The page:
The Exile, by Betty Miller, is a little odd, and I didn’t really enjoy it, but it was interesting. Here we have the Moores, Edmund and Louis, and his young brother Arthur. They are middle class and well-off, leading comfortable, cosy lives but are made uneasy by the appearance of their new servant. Russian Irina is pale, effacing and reserved, with a ‘surprisingly deep and vibrant’ voice. On the face of it she is perfect. She’s an ‘exquisite’ cook, ‘adept and thorough’ at the housework, ‘incredibly willing’ and a ‘very hard’ worker. She is, as Lois tells everyone, a treasure. A real treasure.
So what is wrong with her you ask? For something must be wrong. And so it proves. Their Domestic Goddess isn’t a murderer, she doesn’t run away with Edmund or Arthur, she doesn’t steal, she’s not a political agitator (I might have preferred the story if it had gone down one of those routes). She doesn’t intrude, or disrupt, or take over, or turn their lives upside down. She simply makes them feel uncomfortable and, since they are not used to being made to feel uncomfortable, they do not like it. It transpires that Irina has a tragic past. She tells her tale, dispassionately, without emotion, unable to move on from what has happened and start living again. She calls to mind The French Lieutenant’s Woman and Sarah Woodruff’s determination to reject the chance of happiness and stick with misery. Personally I’ve always found Fowles’ ending thoroughly unsatisfactory, because it seems out of character – Sarah’s final choice of lifestyle (whichever ending you opt for) is at such a variance with her earlier character. Anyway, Irina could never be accused of lack of consistency.
…it became startlingly obvious that what remained of her life after that time had been blighted: consumed by the past, by those strange, tragic months. She was bound by that past situation: it claimed her, used her up. So that her life in the present was meaningless: she existed, imprisoned in our day-to-day sequence, imprisoned in Time. She was an exile, not only from a country (a geographical area can, after all, be reclaimed), but from her own real life. As a personality she was dead.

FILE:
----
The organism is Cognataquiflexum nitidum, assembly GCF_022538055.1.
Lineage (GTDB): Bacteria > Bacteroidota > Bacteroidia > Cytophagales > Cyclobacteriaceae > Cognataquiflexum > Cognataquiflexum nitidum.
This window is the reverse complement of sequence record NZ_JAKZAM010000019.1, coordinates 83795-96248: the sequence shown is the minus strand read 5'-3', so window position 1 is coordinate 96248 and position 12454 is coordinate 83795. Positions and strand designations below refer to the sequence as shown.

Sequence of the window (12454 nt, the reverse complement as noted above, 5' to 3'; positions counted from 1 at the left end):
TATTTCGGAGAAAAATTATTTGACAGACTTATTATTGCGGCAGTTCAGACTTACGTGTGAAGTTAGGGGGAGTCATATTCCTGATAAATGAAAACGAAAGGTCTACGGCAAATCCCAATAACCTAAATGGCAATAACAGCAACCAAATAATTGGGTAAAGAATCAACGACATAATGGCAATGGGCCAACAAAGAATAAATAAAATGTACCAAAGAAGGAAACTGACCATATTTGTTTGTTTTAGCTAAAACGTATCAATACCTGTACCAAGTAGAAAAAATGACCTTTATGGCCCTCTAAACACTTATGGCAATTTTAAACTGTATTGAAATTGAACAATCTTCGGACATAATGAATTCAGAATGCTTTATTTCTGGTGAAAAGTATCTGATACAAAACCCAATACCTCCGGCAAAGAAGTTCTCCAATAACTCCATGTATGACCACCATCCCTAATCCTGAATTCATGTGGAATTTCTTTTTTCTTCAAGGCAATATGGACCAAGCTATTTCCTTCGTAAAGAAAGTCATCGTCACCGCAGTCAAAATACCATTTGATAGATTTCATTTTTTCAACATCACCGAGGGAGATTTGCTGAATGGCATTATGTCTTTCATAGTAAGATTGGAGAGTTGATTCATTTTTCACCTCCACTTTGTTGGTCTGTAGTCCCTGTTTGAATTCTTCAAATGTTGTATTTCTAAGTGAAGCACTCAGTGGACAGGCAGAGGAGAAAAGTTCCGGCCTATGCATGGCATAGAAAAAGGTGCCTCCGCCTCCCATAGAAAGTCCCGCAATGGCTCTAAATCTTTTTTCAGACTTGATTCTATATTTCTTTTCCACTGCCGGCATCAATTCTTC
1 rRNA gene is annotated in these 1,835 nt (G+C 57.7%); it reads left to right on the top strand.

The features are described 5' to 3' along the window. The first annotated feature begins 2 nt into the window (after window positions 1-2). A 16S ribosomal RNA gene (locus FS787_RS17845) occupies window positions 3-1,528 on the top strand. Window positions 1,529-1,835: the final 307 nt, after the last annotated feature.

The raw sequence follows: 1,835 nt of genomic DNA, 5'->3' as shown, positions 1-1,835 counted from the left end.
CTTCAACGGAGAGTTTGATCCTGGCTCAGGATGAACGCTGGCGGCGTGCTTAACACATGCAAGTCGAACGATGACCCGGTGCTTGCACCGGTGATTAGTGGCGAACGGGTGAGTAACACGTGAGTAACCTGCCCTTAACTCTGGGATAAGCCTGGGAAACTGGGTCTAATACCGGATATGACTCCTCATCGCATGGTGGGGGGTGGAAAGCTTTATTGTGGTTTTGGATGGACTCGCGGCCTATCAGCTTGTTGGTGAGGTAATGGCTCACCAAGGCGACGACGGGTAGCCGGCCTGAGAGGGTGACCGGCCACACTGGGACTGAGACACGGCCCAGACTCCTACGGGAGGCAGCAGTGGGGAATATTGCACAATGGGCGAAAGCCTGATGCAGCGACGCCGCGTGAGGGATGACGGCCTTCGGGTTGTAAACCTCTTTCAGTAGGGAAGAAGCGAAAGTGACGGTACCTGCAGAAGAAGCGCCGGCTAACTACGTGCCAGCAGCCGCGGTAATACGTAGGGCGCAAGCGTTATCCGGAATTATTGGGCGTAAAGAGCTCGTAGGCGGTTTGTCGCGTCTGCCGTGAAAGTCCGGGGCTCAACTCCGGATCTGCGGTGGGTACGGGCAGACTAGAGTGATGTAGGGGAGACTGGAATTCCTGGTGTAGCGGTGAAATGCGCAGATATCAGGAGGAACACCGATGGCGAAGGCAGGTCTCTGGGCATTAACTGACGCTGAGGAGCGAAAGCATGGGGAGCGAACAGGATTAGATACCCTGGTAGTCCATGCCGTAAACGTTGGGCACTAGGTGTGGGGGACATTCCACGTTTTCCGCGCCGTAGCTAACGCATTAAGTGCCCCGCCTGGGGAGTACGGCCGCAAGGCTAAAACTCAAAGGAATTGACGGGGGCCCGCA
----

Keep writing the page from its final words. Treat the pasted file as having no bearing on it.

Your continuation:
The house has never been so well run, but life means nothing to Irina, and her ‘deadly
negativeness’ destroys the family’s own joy and pleasure in life, undermining
their values and drawing them close to the void. But they never actually fall. Irina
is asked to leave, and I assume that they forget their frightening glimpse into
the abyss, and their brush with thoughts of death, and that life proceeds as normal.
To a large extent I suspect my reaction to the tale is very similar to that of the Moores to Irina, and I wondered if Miller had, perhaps, banked on that, and wanted people to think about things they had rather not (does that make sense?) She was the mother of Jonathan Miller, the doctor and director, which is interesting, but has no bearing on this story, and didn’t make feel more kindly about it. I gather that she wrote seven novels, as well as short stories, none of which I feel any desire to read, and a biography of Robert Browning, which sounds more tempting because I like his poetry.
I’ll tell you what, since I am feeling generous, I shall add in my thoughts about the next tale in The Persephone Book of Short Stories, because it is a very short short story, and although I loved it I don’t have a lot to say about it. Themes explored by Dorothy Canfield Fisher in The Rainy Day, the Good Mother and The Brown Suit will be instantly recognisable to anyone who has read The Home-Maker – and if you loved that you will love this.
Here the Good Mother has followed all the instructions in ‘The Happy Child is an Active Child’
to keep her three children occupied on a rainy day, but they are
unaware of what is required of them. Indeed, the only thing little Freddy wants
is to wear his brown suit, which has been washed, and is still wet. A battle of
wills ensues, and everyone is miserable until the mother’s young cousin
arrives, tells a silly story, plays a silly imaginative game and discovers that
what Freddy wants is not the brown suit itself, but its holster pocket where he
can carry his pretend pistol. Easy peasy, says the student cousin (well, not
quite in those words, after all, this was published in 1937). Let’s all sew
pockets on our clothes. At which point he rushes off to catch his bus, and the
Good Mother comes to the rescue with material so the children can sew ‘queer
pockets’ in ‘queer places’ on their clothes. All is sweetness and light, and
after lunch they give her the starring role in their play, because she was too
busy to join in their earlier version.
|Dorothy Canfield Fisher.|